Category Archives: Events

In case you missed it: 3rd Annual IMA Marketing Summit

Did you miss the 3rd Annual IMA Marketing Summit? M.S. in Integrated Marketing candidate Valentina Martinez has you covered!

Every year during the spring semester the IMA (Integrated Marketing Association) organizes a Marketing Summit filled with workshops, panels, and networking opportunities. This year it was all about disrupting the industry by being innovative, creative, passionate and savvy when it comes to technology and the digital world.

In case you missed it, you may read the highlights and employer advice of each session below.

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“Disruptive Thinking”

Luke Williams – NYU Marketing Professor and Founder of the W.R. Berkley Innovation Lab

The morning started in a highly energized conversation about disruptive thinking with NYU Stern Professor, Luke Williams. He taught us that money is not the only form of currency. Ideas are currency, too. The challenge is to have more innovative capital to spend.

Innovation can be compared to cooking as the willingness to look at the ingredients available (data, resources, technology, etc.) and arrange or rearrange them in a way that makes them more valuable to come up with new “recipes” that are your ideas. Luke used this example to explain how most of us learn to cook by following old recipes instead of using new ingredients, so the opportunity goes wasted.

In just one sentence, disruptive thinking is about paying attention to the things that are ignored and unbroken, and try to change them for the best.

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“Innovation & Entrepreneurship Panel”

Yurik Boykir, CEO at Gravity Media
LaToya Smith, Founder/Chief Content Strategist at Brass City Media
Chuck Welch, Founder & Chief Strategy Officer at Rupture Studio
David Vinjamuri, NYU Marketing Professor
Patrick Raymond (Moderator), General Manager at TraceMedia, NYU Marketing Professor

This amazing line up of speakers taught us about passion and doing the things you love. Panelists shared their advice on building a strong career and developing your skills. They suggested on picking a skill you like that you are good at and becoming a master at it. That will give you advantage. They also talked about always thinking about what your next move will be. When looking for a job, the trick is not to get discouraged when getting a no for an answer. You must be willing to look the way around.

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“Social Media Marketing Panel”

Glenn Meyer, Senior Analyst at Sapient
Bant Breen, Founder & CEO at Qnary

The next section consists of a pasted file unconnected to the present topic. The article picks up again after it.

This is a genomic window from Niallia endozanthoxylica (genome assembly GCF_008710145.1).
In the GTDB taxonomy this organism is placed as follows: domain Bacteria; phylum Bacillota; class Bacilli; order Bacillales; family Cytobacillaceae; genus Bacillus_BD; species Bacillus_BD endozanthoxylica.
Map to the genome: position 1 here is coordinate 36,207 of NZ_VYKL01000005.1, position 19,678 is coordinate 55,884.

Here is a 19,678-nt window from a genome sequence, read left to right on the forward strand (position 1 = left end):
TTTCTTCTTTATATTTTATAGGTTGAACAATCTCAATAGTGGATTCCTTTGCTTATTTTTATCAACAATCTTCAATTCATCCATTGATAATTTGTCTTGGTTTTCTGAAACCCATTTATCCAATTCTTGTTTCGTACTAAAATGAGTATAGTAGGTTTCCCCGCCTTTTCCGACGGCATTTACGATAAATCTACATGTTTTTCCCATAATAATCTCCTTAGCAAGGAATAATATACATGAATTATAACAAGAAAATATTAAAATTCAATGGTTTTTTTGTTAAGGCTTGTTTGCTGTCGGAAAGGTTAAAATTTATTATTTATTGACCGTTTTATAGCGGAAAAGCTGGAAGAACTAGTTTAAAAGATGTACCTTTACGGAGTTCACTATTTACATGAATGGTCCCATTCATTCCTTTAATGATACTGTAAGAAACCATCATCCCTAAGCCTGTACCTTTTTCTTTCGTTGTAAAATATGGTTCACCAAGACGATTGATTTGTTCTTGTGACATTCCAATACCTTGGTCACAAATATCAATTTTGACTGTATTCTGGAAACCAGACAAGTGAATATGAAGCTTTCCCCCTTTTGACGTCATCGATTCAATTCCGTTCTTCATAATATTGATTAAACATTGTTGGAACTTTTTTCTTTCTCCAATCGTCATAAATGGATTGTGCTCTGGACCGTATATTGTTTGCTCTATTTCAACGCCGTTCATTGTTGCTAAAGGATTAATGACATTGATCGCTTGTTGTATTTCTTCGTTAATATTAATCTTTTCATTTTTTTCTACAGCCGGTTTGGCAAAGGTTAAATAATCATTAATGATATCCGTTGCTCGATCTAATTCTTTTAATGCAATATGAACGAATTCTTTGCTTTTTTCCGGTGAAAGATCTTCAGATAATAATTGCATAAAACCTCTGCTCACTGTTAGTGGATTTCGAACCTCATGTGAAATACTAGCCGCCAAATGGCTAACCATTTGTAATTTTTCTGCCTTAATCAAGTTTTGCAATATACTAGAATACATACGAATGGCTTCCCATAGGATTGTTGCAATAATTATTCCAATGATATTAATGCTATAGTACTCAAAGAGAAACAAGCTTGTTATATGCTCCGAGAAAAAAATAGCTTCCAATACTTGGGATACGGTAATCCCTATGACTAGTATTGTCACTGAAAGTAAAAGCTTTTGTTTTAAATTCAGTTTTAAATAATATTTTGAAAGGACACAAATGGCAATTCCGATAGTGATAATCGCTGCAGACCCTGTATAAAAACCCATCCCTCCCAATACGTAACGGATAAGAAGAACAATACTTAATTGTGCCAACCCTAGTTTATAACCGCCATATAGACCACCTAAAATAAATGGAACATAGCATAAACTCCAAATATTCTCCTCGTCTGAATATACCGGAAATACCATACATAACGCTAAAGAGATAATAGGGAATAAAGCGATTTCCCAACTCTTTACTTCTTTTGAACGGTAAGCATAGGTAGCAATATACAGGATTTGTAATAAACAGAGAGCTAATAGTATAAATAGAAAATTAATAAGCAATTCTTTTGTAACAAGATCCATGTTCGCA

Kerry O’Grady, Assistant Clinical Professor at NYU PRCC
Garvin Reid (Moderator), Career Coach at the NYU SPS Wasserman Center

This session started with an overview of the social media role in an organization. With the use of it you get instant feedback, which is highly valuable for testing or launching products. About the future of social media, they believe it will be vastly video-based, with a big dominance of apps such as Snapchat.

The panelists shared their tips for students looking for jobs in the social media world. First, you must be a social media expert, stay up to date with trends, and educate yourself. Second, it is crucial that you know how to write properly. Third, pay attention to what you post in your social media platforms. Recruiters not only look at your pictures but also your tone of voice, typos, and how you relate with other people. And fourth but not least, be flexible and adaptable, learn fast and say yes to opportunities.

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“The Future of the Web”

David Shing, Digital Prophet at AOL

The afternoon got boosted with the “Digital Prophet”, David Shingy, who started out by telling us to always be reactive, relevant, and remarkable.

Centered on the fact that 75% of purchase decisions are based on emotions, Shingy made us reflect how as a brand, we must think of our audiences. Everyone is distracted in America. In fact, he believes everyone suffers from a new form of ADHD in the present, or what he calls “Always Distracted Hyper Doer”. Therefor, we must know how to be both content creators and curators in order to produce an authentic dialogue at the right time and place, in the right way and for the right audience.

“Design in Marketing 101”

To close the sessions of the day, we immersed ourselves in a graphic design workshop for marketing and user experience, which was valuable for branding purposes.

“Networking Event”

After a productive and informative day, students got an opportunity to network among their peers and employers.

The summit inspired us to work hard on our goals as marketers, become more proactive in our job search, see things in a different perspective, overcome challenges, and trust in ourselves.

We cannot wait to see what the next summit will teach us about! See you next year…

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4 Truths About Taking a Gap Year

Compiled by Project Horseshoe Farm Fellows ‘15-’16 and written by Melissa Luong

Melissa Luong recently graduated from Binghamton University. She is now pursuing a one-year fellowship at Project Horseshoe Farm in Greensboro, Alabama before entering graduate school next fall. 

Fellows at Project Horseshoe Farm pursue a one or two year gap-year fellowship serving vulnerable community members by focusing on education, leadership, and community. As we came together and brainstormed about our experiences, we reflected on the last five months of our gap year. We came up with 4 important things that everyone should consider when pursuing a gap year between college graduation and graduate studies. 

1. You don’t have to go abroad.

This is the ever-popular choice for a gap year, but it isn’t your only option. Traveling and/or doing a year of service is just as accessible in the United States. Regionally, the U.S. has many differences and unique cultures. Only two of the nine fellows are originally from the South. The rest of us are from California, Michigan, New York, and Pennsylvania. We’ve been learning so much about the culture, traditions, and food that the South values. None of the fellows have lived in a rural area before this gap year and we’re learning that cows escape from their pastures more often than you think.

2.  Explore every option.